Correct Zooming: Camera Work in the Film


Zoom is often used and yet so mocked. Film beginners in particular like to zoom – mostly with bad consequences for film and filmmakers. This is often due to a lack of knowledge about the function of the zoom and/or poor implementation. That’s why I’m going to take a closer look at the topic of “zooming” in this article. I’ll also go over why you shouldn’t do it most of the time and how to do it right when the worst comes to the worst.

What is zooming?

Zooming is changing the subject of the recording by changing the focal length used. This means that changing the focal length changes the distance from the lens to the focal point in the cine zoom lens, and thus also the image detail seen.

When it comes to zoom, a distinction is made between optical and digital zoom. But only the optical zoom is the “reasonable” option, since the image changes there by changing the focal length. The digital zoom, on the other hand, is a digital enlargement of the image section. But that also means that the quality decreases considerably with increasing zoom. This mainly occurs with standard digital cameras. That’s why you should generally avoid digital zooms.

Why you shouldn’t zoom

First of all, it has to be said that there are enough reasons not to zoom.

The first and probably the most important reason for this is that a “zoom” in feature film is considered an unnatural movement . Since the perspective does not change when zooming (camera location remains the same), zooms always seem a bit strange. In addition, the viewer becomes aware of the camera as a “camera” in the film and can destroy the illusion.

A zoom is also no substitute for a real tracking shot. Because in contrast to this, the image loses spatial depth when zooming, since the details that are in the rear image area are only enlarged.

In addition, it must be said very clearly that a zoom often cannot replace a reasonable cut. When in doubt, it is always advisable to avoid zooming and instead cut two different image settings together, or even better; to move the camera.

Note: A good zoom never replaces a good cut.

Experienced filmmakers usually only use the zoom to determine the required fixed focal length or change the focal length more quickly with zoom objects during the recording pause. Merely zooming into the picture is perceived as an unmotivated gimmick.

So there are enough reasons not to zoom. But when is one actually “allowed” to zoom?

When can you zoom?

While the zoom is rare in feature film (as part of the look), the zoom can be seen everywhere in daily television programming. Especially with shows, reports, contributions and documentaries, where on the one hand an attempt is made to reproduce what happened unchanged and on the other hand to emphasize certain areas of the picture. In addition, the camera does not have to be “hidden” from the viewer, since it is “consciously” perceived anyway.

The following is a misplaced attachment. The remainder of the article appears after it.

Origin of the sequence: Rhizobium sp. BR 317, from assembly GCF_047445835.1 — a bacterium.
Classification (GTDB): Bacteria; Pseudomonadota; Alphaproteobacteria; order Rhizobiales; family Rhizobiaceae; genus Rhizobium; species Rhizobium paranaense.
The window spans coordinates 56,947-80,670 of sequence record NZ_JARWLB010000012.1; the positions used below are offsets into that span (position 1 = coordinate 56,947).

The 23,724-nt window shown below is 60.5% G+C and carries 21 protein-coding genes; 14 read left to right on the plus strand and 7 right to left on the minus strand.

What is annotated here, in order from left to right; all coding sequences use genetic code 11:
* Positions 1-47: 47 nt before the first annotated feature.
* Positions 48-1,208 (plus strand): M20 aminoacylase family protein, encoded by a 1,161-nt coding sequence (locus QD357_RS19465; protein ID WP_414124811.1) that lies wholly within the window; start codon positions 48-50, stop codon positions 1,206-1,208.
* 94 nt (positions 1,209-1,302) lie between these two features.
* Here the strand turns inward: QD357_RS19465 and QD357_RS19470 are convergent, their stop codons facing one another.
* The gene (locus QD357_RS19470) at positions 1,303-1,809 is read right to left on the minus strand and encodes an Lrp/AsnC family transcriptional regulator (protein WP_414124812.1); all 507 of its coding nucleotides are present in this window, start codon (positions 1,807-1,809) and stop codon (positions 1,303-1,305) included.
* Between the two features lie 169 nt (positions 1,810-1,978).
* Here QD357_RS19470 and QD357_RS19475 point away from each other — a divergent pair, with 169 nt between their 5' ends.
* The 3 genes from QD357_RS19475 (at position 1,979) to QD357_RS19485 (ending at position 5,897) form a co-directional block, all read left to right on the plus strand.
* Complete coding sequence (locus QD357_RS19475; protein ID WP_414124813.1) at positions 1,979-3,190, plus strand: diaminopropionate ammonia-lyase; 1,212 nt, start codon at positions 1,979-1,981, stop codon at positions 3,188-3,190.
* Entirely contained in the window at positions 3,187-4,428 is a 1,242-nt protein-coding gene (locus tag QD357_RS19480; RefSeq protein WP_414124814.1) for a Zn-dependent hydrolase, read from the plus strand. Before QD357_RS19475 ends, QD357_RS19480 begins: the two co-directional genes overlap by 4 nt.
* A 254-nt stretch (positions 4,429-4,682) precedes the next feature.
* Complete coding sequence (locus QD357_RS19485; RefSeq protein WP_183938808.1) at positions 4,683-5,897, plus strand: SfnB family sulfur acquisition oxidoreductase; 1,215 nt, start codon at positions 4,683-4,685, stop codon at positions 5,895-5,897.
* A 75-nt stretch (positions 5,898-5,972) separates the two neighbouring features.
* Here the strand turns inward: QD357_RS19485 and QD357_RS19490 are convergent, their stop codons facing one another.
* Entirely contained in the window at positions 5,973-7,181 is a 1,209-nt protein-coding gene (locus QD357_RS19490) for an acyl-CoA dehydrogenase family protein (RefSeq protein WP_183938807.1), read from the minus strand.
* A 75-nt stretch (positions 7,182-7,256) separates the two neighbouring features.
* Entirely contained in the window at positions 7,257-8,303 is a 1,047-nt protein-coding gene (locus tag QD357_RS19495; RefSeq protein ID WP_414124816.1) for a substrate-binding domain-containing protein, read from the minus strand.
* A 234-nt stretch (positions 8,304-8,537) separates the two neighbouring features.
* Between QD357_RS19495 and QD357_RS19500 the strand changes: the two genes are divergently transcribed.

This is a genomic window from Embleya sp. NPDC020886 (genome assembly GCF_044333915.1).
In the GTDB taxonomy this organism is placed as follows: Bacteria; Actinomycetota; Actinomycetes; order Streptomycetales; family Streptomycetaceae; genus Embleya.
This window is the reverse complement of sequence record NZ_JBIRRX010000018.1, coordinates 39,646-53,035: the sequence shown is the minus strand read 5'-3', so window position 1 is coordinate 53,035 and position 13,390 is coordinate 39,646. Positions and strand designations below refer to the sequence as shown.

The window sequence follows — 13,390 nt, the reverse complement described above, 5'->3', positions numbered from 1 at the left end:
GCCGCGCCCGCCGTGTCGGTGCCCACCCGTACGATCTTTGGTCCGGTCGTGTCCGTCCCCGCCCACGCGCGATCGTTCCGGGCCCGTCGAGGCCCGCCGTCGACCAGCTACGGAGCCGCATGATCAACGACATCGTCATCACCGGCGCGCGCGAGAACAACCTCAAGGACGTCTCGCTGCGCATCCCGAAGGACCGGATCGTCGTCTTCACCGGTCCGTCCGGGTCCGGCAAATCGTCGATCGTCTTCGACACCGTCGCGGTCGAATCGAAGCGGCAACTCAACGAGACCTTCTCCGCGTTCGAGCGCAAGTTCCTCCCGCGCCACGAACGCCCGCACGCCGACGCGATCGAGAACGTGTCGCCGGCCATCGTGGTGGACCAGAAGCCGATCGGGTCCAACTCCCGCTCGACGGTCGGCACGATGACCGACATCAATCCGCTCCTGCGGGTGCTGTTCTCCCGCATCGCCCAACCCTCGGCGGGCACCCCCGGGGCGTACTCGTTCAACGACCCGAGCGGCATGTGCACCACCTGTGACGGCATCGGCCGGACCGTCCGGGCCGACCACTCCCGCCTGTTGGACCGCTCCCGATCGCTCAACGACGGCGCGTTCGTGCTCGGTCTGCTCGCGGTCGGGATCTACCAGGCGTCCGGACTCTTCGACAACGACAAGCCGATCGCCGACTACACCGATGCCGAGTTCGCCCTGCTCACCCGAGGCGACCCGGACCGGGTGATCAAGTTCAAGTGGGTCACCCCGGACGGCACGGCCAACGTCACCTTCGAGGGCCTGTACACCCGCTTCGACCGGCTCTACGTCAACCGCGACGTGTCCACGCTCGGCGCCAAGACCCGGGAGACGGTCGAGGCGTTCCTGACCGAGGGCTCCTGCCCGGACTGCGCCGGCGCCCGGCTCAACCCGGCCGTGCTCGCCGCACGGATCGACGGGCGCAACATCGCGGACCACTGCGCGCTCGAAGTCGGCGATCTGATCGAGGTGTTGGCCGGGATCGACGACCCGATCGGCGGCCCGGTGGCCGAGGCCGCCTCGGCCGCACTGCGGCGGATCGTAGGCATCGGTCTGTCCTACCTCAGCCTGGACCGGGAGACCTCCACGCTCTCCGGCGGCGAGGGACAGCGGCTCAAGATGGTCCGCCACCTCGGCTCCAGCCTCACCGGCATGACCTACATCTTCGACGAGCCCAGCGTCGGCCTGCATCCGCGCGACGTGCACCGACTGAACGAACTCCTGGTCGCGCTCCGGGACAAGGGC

Although there are enough reasons against zooming, you can still resort to zooming under certain conditions.

It is said that the zoom lever is the cameraman’s index finger. This means that only when the cameraman wants to highlight or emphasize something particularly important should the zoom rocker be used. Otherwise not.

Correct zooming in three steps:

If you ever want to zoom, these three steps can be very helpful:

1. You should only zoom from the tripod or dolly! In addition, the zoom should be practiced “dry” before the start. “Dry” means that the camera image is not recorded during the exercise. This way you can determine the start and end frame better without using up unnecessary storage space.

2. A still picture should be taken 3 seconds before and after the zoom. This prevents a recording that starts in the middle of the zoom drive. In addition, you can cut out the zoom drive later in a more targeted manner.

3. Do not hesitate when zooming and complete the zoom at the same speed as possible. Shaky zooms should be avoided at all costs!


Zooms in the telephoto range are particularly difficult! Because the tiny angle of view means that even the smallest wobbles or disturbances can later appear on the screen like an earthquake.


In general: In feature films, you can almost always do without “zooming”, because it looks unnatural and “tells” that there is a camera in the film. Exceptions are the use as a stylistic device or in television reports, documentaries, etc.

If you want to make a nice zoom with the zoom wheel or zoom rocker, you should be patient and practice a lot. Because zooming properly is not easy and in most cases requires a lot of practice and experience.